Saturday, July 26, 2008

Searching for an MP3 player for podcasts

I'm having trouble finding a good MP3 player. (My kids think I'm a geek, and this may prove them right.) My problem is that I cannot find an MP3 player that is designed for podcast listeners. I find listening to music on an MP3 player to be boring; I like to be stimulated by NPR and BBC news stories and features. My favorite podcasts are:

Digital Planet (BBC)
Peter Day's World of Business
NPR Most Emailed Stories
Car Talk
This American Life
RTHK Naked Cantonese

Podcast listeners need different features from music listeners. Here are some of my desired features:

1) Dedicated volume controls. No brainer.

2) A screen to be able to read summaries and information about the podcast (more important for podcasts than for music or audiobooks)
This leads to another issue: why does the iTunes software show more information about podcasts than is available on other players? Even when I look at podcasts with PC programs like Media Monkey, I cannot see as much program information as is available in iTunes? The best example is NPR's Most Emailed stories: in iTunes and on the iPod, you can see a summary of each of the 6 stories on the daily podcast. This is not visible in other programs, such as in Windows Explorer (it is not in the "Comment" or "Description" fields). Is it some proprietary Apple format?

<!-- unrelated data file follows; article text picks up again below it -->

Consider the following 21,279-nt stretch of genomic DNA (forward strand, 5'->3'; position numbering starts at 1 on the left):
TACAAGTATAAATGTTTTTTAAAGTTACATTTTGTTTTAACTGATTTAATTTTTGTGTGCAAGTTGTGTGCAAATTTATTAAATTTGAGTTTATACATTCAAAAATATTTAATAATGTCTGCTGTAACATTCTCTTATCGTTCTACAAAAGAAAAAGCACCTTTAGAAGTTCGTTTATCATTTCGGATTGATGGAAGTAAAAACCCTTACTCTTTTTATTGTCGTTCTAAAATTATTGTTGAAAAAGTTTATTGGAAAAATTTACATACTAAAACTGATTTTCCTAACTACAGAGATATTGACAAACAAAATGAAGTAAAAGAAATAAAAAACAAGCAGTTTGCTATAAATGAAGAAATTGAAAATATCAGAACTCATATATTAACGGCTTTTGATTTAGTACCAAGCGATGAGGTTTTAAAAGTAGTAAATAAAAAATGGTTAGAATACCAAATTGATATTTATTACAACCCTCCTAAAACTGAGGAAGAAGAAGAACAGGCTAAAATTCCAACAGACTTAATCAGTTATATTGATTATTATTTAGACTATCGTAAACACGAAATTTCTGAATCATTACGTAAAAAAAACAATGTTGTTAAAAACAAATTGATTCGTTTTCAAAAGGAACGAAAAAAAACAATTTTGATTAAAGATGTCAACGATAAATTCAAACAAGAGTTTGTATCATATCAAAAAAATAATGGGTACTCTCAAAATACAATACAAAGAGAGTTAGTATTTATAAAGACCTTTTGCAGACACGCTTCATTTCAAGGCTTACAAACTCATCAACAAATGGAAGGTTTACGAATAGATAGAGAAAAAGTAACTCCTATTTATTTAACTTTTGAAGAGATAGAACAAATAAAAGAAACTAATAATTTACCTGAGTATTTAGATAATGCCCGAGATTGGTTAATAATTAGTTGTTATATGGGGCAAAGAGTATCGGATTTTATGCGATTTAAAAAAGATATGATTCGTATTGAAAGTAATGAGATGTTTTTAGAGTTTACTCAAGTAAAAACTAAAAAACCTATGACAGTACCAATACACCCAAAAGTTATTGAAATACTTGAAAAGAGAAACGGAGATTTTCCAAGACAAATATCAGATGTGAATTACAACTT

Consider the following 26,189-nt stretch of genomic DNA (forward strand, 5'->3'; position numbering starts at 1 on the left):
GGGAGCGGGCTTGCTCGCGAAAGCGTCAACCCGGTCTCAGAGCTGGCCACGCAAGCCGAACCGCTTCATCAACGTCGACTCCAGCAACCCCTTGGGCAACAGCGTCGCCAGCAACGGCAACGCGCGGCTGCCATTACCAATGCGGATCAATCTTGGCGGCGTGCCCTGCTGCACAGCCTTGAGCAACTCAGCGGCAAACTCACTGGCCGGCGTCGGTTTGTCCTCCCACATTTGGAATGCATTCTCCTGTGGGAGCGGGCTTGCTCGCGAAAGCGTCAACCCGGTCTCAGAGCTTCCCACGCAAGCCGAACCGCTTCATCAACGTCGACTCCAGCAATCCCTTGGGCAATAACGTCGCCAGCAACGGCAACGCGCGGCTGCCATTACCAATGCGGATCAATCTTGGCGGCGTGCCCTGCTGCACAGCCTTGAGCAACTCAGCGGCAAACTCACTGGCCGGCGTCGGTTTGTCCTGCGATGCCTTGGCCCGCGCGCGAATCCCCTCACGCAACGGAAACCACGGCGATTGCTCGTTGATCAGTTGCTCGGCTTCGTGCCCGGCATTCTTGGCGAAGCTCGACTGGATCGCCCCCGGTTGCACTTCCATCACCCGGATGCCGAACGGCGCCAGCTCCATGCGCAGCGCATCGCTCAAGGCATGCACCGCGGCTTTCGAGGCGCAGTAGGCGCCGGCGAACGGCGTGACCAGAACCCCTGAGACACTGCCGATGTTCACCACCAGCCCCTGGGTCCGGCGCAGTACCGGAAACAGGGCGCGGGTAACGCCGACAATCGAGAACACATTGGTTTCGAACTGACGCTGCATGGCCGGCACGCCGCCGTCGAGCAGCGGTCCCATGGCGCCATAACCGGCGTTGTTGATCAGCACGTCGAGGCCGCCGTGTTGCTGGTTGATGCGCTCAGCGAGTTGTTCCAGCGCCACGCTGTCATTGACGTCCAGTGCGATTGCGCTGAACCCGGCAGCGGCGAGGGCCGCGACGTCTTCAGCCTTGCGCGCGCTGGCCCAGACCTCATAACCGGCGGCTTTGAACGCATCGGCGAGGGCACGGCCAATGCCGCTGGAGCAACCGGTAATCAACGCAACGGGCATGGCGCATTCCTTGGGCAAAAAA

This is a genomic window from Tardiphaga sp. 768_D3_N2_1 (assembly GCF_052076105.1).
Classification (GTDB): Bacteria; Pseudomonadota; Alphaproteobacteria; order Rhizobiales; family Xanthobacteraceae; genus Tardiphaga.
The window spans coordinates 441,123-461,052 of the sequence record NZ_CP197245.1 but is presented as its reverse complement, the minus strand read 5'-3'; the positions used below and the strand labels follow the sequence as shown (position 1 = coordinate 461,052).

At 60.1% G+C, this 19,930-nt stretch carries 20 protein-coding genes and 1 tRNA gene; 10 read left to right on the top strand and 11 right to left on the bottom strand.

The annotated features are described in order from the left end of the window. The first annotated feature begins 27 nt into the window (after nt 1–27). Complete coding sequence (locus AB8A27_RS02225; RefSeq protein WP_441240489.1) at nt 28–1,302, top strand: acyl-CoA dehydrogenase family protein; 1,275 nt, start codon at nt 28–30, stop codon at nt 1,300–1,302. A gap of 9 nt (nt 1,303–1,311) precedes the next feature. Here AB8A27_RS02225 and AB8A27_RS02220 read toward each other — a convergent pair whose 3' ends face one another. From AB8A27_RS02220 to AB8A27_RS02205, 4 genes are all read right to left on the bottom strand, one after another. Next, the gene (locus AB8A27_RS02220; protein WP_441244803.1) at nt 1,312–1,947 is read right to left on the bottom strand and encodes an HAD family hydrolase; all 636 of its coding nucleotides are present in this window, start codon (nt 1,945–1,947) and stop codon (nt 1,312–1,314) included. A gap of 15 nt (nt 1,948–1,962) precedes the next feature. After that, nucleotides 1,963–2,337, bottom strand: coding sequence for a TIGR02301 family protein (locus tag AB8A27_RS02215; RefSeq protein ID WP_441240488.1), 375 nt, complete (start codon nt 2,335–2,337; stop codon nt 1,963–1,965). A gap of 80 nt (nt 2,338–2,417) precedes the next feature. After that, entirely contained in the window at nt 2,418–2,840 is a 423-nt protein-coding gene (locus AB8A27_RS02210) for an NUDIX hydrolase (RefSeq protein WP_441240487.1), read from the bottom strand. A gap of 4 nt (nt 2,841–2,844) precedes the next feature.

3) The ability to fast forward (for those boring parts of NPR podcasts, or commercial messages), and rewind (when you missed something or someone interrupted you). This may seem basic, but... When I fast-forward on my Zen Neeon2 , I invariably (but unpredictably, in terms of timing) jump to the end of the file. I've I have just been told by the Creative Media tech support in Hong Kong that the reason I cannot reliably fast forward within podcasts is that they are recorded in mono. They converted my NPR Car Talk podcast to stereo, and now I can fast-forward reliably through the entire podcast. But who wants to convert their podcasts before listening to them?! All NPR and BBC podcasts I have checked use mono.

In case you do not believe me that there really are MP3 players that cannot fast-forward, here is an email from Creative Labs in reply to my query:
Dear Joseph,

Thank you for replying to Creative Customer Support.